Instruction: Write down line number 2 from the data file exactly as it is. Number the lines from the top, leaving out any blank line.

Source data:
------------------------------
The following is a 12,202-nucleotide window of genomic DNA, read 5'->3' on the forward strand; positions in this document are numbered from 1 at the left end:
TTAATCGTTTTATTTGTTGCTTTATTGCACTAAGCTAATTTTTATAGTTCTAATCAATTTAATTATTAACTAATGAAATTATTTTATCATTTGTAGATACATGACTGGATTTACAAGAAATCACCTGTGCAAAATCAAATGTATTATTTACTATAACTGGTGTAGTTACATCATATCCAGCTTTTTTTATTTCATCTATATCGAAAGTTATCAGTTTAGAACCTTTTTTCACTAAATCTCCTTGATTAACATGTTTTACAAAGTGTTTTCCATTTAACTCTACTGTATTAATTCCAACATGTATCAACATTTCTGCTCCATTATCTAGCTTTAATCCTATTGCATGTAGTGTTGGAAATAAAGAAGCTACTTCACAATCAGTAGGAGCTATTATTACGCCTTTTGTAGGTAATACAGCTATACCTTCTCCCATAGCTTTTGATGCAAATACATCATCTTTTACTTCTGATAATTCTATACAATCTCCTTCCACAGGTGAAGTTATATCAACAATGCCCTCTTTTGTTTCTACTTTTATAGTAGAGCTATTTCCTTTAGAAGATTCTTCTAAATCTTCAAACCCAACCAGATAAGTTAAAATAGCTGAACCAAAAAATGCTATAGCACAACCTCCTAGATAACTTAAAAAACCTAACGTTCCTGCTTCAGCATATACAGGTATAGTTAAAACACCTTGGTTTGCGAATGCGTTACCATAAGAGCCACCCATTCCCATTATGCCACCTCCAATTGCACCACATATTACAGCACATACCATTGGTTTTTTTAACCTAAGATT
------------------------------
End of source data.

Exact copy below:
TTAATCGTTTTATTTGTTGCTTTATTGCACTAAGCTAATTTTTATAGTTCTAATCAATTTAATTATTAACTAATGAAATTATTTTATCATTTGTAGATACATGACTGGATTTACAAGAAATCACCTGTGCAAAATCAAATGTATTATTTACTATAACTGGTGTAGTTACATCATATCCAGCTTTTTTTATTTCATCTATATCGAAAGTTATCAGTTTAGAACCTTTTTTCACTAAATCTCCTTGATTAACATGTTTTACAAAGTGTTTTCCATTTAACTCTACTGTATTAATTCCAACATGTATCAACATTTCTGCTCCATTATCTAGCTTTAATCCTATTGCATGTAGTGTTGGAAATAAAGAAGCTACTTCACAATCAGTAGGAGCTATTATTACGCCTTTTGTAGGTAATACAGCTATACCTTCTCCCATAGCTTTTGATGCAAATACATCATCTTTTACTTCTGATAATTCTATACAATCTCCTTCCACAGGTGAAGTTATATCAACAATGCCCTCTTTTGTTTCTACTTTTATAGTAGAGCTATTTCCTTTAGAAGATTCTTCTAAATCTTCAAACCCAACCAGATAAGTTAAAATAGCTGAACCAAAAAATGCTATAGCACAACCTCCTAGATAACTTAAAAAACCTAACGTTCCTGCTTCAGCATATACAGGTATAGTTAAAACACCTTGGTTTGCGAATGCGTTACCATAAGAGCCACCCATTCCCATTATGCCACCTCCAATTGCACCACATATTACAGCACATACCATTGGTTTTTTTAACCTAAGATT